“Writing sketches” are a way to shape ideas in a short time with minimum effort. Use sketches to capture creative bursts and find the path to finish a story and create a polished final draft.
It can be a great exercise to write short pieces of fiction. These writing snippets can be written anywhere, anytime, and for any reasons. They can be compiled into something bigger or discarded if they lead to a dead end. They are all good for honing your writing skills.
But how do you pack more “story distance” into a quick bit of writing — maybe as small as a single paragraph?
Don’t write text, per se, but “sketch.”
Sometimes you need to work “above” the levels of text. For example, don’t write lines of dialogue in your first pass, just jot down who is talking and why to get through a scene.
Or you can go bigger. You could, in a very short sketch, write down the plot for a whole novel and craft the big picture.
The key point of a sketch is to find the whole of whatever unit of text you are mapping out, even if you don’t yet know all the details.
You could summarize a whole book — or a whole series of books — in a short sketch. This would be an example of covering maximum story distance.
You can pack a ton of story into a few words. In one sentence, you state the central idea of your book. Perhaps the concept for your book is to tell the story of a woman who saves the world by stopping a plot to burn down all the world’s libraries.
You might go on to sketch out the story and add information on the stops along the way on this journey. This kind of very broad statement might get you started: “She leaves Paris and finds herself in the countryside where she meets him.”
You might not know exactly who “she” is or have a “him” in mind, but now you start to think it through. You know this is a thriller, so you might have in mind that this is the first meeting of heroine and villain.
As you progress, your sketch might start to look like a book summary — for example, like this overview of War and Peace in a few choice words.
Add more detail and it will resemble a book analysis, like the kind found on literary analysis websites like SparkNotes or Schmoop. Your literary elements, character, plot, setting, theme, tone and mood are starting to fill in.
You can sketch right down to the smallest of passages — once, or many times — before you start to fill in all the words.
Any type of sketching is about focusing on substance and getting it just right before you extrapolate the details.
Placeholders for questions and instructions
It’s okay and natural not to have all the details of your masterpiece at once. You’ll be asking yourself lots of “what if?” questions as you sketch and think about design principles to which you want to adhere. This is where you get creative and strategic.
It makes sense, then, when you don’t have exact details, but know something needs to be in a future version of the sketch, to add in questions and instructions.
Questions and instructions can be big or small. They could deal with the tiniest details or the huge stuff like what to name your protagonist or how to end your book: “Should I end the book with the couple getting together or with her following her career?”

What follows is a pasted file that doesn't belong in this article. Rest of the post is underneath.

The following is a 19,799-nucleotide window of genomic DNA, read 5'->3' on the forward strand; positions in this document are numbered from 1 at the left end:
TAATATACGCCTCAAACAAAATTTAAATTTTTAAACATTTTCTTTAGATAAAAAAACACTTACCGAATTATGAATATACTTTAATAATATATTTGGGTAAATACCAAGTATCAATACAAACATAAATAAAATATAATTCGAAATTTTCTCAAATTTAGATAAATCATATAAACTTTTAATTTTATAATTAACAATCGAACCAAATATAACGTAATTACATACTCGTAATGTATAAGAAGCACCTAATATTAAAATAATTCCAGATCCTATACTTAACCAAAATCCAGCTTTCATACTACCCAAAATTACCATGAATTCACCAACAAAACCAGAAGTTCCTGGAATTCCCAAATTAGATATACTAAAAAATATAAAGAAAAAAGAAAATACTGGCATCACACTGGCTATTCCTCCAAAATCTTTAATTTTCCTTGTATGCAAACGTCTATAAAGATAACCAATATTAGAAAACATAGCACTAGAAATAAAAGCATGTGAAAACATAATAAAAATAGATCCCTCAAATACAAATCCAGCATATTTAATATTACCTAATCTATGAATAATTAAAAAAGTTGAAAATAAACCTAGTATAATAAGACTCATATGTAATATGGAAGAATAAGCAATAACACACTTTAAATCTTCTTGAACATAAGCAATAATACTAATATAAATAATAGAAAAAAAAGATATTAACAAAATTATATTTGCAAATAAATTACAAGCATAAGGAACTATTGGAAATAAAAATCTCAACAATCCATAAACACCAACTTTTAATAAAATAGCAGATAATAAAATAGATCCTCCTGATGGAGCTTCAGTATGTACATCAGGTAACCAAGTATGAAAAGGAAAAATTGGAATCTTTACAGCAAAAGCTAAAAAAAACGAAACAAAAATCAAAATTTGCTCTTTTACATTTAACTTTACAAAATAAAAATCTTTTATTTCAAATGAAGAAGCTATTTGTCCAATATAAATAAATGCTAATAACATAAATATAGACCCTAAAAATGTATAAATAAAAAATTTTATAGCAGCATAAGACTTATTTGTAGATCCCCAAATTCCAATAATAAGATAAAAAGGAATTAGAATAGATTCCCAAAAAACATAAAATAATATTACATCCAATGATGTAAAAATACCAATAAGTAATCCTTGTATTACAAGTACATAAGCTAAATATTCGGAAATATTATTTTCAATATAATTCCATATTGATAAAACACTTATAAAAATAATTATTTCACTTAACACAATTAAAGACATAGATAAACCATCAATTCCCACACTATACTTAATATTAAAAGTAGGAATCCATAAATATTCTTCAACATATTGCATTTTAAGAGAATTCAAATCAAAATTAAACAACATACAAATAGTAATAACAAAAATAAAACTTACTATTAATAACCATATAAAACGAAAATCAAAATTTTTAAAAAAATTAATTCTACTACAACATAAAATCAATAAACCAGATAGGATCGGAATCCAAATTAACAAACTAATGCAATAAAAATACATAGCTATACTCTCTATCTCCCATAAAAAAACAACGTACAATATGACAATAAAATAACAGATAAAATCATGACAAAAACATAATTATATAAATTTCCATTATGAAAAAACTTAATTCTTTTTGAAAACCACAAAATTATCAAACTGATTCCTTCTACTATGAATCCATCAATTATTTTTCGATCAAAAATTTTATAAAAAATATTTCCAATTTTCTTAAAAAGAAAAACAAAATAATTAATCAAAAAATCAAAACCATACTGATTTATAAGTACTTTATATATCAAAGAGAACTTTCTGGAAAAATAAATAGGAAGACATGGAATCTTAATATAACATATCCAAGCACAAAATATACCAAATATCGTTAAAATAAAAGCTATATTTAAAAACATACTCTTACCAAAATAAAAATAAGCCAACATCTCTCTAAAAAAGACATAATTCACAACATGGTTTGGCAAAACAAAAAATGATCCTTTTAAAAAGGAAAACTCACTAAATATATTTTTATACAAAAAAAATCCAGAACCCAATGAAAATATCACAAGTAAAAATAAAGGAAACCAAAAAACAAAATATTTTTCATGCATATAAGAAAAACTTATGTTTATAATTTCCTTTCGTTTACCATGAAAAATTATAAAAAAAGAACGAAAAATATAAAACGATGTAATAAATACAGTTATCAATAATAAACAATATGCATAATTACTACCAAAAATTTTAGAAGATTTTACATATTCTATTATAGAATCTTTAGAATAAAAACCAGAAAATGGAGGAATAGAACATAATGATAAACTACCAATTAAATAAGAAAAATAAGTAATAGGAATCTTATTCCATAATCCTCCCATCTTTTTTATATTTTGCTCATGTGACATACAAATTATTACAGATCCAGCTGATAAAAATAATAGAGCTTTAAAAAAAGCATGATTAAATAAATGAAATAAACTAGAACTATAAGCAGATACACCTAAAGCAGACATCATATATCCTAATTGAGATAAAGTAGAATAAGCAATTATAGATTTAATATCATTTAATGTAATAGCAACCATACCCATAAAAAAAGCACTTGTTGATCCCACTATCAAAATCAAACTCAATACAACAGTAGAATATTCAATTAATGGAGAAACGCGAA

These placeholders are your “known unknowns.”
Build a sketch portfolio
If you like the idea of sketching, you can work this way at any size of story distance. You can work on details, from your concept to your book synopsis all the way down to filling in the details for every scene.
But you don’t have to have a book project in mind to use sketching to expand your horizons and put pen to paper. Use sketches to explore and stockpile ideas.
The more ideas you jot down, the more you tend to have. It’s like positive reinforcement, building your creative writing muscles through exercise.
You can draw verbal idea sketches anywhere, anytime. You might even start drawing real pictures, dividing your book into acts or chapters, putting summaries into the boxes as you go.
We’ve all heard about authors declaring that their breakout book came from an idea they drew up years before. You can stash your sketches away and return to them weeks, months, or years later. Who knows what you might discover?
When wrong is right
The best part about sketching is that sketches are quick and perfectly disposable. Did it take you 25 tries to finally slot all the puzzle pieces together? Super! You focused on the big concepts and now you are ready to fill in the details.
Sketches give you you the opportunity to look for the essence of a matter you are trying to capture in words and successfully convey to readers.
From idea to polished text
In a sketch, it’s all about blocking out content and structure – covering maximum story distance. In the future, you can fill in every individual step needed to get readers from start to stop.
When you do sketch, you can use “bracket” shorthand as placeholders for ideas and alternate from the abstract to the concrete, skipping over big chunks of text yet to be written while penning real text to draft long sketches quickly when you are hit by inspiration.
Sketches are a great way to shape ideas and make plans in a short time with minimum effort. Use sketches to capture all your creative bursts, find the path from start to finish in a story, and eventually fill in to create a polished final draft.
Using writing snippets to exercise your creative mind
Do You Keep A Short Fiction Journal?
The value of a great book synopsis
Story Editing: Create A Powerful Story
[Bracket] shorthand helps you draft with lightning speed